Kotlowitz is believed to have asked their mother for permission to write about her boys and their family and surroundings. Allowing him to do so, the mother had famously said that there were no children in the Henry Horner Homes meaning that the brutal living conditions prevailing there had robbed the youngsters of their innocence.
Alex Kotlowitz's hard hitting tale of the Rivers family exposes Chicago's underbelly and laying bare the harsh truth of the extreme poverty, hopelessness, racial discrimination, violence and insecurity of life that defines the world of the ghetto people. Inadequate schools, welfare dependence, governmental apathy, unemployment as well as lack of skills, drug wars and so on all play a major role in the plight of American inner-city life.
The book chronicles the breakdown of the entire community where pain and sorrow is such a constant it is not acknowledged. Where young children harden early having attended more funerals than feasts and needing to run home from school to try and avoid being killed in crossfire and so live another day. Thus in another poignant quote, Lafeyette only 10 years old, observes matter-of-factly that if (not when) he grows up he would like to be a bus driver.
In spite of all the seemingly hopeless, directionless confusion, the author believes things can still be turned round and tries to do his bit for the two boys by funding their education. However, this is just a drop in the ocean and drastic measures are required to ensure children are not deprived of their childhood.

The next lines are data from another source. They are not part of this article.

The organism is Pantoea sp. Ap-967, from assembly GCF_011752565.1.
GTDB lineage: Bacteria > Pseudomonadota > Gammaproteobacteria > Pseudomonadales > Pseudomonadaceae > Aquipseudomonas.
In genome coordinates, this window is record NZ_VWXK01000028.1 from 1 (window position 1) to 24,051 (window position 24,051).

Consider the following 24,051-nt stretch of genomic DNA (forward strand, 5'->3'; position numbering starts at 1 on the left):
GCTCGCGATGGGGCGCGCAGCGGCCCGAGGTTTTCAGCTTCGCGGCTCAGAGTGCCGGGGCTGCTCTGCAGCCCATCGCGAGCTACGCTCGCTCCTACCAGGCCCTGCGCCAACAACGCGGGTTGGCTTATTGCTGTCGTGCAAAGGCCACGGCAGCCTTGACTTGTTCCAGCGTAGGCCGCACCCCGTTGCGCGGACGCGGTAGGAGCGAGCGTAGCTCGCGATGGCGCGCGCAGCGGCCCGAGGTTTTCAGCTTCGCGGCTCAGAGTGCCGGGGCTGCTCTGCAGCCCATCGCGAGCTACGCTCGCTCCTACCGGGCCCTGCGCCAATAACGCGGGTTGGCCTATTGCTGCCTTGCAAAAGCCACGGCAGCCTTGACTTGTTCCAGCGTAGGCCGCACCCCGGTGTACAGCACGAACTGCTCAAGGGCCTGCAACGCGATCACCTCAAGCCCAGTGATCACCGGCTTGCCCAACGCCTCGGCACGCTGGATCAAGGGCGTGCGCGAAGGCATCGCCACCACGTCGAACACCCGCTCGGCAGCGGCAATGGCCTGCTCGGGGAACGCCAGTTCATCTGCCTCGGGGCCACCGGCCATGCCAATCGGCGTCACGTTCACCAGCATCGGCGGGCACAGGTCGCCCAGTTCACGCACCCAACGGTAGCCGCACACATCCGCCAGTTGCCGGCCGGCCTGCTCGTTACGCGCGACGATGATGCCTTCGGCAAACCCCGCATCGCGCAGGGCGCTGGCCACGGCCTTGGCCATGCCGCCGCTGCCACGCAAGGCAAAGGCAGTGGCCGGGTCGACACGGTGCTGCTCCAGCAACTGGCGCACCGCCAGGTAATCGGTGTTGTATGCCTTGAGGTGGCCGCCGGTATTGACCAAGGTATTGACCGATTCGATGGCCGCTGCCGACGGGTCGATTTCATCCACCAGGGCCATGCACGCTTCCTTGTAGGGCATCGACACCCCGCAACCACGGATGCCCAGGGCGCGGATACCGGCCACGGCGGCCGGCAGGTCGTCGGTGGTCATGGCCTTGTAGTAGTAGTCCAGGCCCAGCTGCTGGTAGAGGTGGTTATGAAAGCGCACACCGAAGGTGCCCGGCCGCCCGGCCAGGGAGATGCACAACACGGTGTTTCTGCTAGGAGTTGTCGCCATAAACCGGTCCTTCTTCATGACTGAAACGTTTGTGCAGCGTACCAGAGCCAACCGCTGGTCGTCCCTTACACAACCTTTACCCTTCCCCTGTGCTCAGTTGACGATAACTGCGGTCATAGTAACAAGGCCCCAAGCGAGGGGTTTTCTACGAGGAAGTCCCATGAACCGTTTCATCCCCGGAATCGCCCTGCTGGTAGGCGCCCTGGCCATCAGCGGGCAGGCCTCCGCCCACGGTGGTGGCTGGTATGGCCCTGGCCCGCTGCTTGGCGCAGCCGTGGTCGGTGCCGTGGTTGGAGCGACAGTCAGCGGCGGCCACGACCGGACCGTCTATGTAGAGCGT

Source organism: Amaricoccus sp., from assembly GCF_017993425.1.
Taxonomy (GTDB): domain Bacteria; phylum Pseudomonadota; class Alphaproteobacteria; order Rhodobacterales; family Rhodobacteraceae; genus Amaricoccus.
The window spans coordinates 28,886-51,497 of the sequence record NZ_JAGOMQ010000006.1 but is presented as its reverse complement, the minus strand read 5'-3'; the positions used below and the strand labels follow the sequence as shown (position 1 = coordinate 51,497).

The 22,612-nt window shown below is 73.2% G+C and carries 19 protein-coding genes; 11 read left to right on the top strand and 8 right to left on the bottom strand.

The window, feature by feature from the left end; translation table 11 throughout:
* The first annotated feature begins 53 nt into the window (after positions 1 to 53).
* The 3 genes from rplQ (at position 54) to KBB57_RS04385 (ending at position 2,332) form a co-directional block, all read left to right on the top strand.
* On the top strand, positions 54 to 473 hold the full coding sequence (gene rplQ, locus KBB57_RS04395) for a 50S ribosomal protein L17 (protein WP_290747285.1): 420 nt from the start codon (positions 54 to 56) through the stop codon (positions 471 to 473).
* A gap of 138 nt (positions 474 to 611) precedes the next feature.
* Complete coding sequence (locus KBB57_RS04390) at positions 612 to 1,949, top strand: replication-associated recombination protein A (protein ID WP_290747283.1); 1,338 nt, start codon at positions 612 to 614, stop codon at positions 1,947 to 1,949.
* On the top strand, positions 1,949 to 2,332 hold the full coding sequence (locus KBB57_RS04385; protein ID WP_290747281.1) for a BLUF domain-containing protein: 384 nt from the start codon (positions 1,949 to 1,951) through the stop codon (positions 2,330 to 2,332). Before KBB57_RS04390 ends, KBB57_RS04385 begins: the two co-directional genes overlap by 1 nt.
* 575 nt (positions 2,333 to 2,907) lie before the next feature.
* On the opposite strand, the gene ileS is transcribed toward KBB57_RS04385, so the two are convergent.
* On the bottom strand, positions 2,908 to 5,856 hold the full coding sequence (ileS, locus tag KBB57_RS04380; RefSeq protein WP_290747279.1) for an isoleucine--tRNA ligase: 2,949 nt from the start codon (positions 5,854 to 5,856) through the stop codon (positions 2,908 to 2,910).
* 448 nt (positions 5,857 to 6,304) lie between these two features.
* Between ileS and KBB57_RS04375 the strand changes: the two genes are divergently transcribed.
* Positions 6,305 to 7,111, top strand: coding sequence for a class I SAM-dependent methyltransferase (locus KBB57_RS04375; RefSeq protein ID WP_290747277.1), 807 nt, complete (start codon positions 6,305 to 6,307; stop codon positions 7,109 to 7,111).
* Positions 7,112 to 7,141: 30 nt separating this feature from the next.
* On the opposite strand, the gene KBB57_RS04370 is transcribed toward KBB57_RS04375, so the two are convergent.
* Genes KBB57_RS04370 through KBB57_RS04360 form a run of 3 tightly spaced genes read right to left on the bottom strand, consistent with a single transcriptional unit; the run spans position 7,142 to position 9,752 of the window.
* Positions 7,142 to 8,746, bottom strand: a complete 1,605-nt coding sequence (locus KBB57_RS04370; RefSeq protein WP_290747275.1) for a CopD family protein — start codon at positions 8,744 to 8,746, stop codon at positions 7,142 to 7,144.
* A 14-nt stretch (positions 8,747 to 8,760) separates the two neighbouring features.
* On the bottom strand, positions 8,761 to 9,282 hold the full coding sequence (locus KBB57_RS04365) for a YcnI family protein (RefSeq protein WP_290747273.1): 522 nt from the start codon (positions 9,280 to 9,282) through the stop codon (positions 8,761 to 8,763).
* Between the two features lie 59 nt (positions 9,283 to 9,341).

At another level of analysis, the Rivers family, central to Kotlowitz's story of the 'projects' lends itself to an investigation of the social system that seems to be the norm in areas like Horners Homes. It meets the requirement of Parsons'(Parsons, T. 1951, p5 as cited in Andrew Roberts) definition of a social system that says:
A social system consists in a plurality of individual actors interacting with each other in a situation which has at least a physical or environmental aspect, actors who are motivated in terms of a tendency to the "optimization of gratification" and whose relation to their situations, including each other, is defined and mediated in terms of a system of culturally structured and shared symbols."
However, this social system fails to hold together when Parsons' AGIL model required for the 'orderly smoothly functioning society is applied to it.
For a social system to survive Parson identified four basic needs also called social system needs or functional needs. In other words to strive towards social equilibrium or a smoothly functioning society, any social system would need to have as goals the following:
Adaptation, Goal-attainment, Integration and Latency or pattern maintenance
Adaptation: This refers to adaptation of a society to its eco-system. This requires a mechanism to allocate resources and in a social system would be directed by the economy.
Goal-attainment: To use resources to achieve certain ends, social systems usually rely on political institutions to help achieve the goals.
Integration: To maintain internal order, to ensure values are maintained and symbolized, social systems follow various religions. Integration also maintains a solidarity that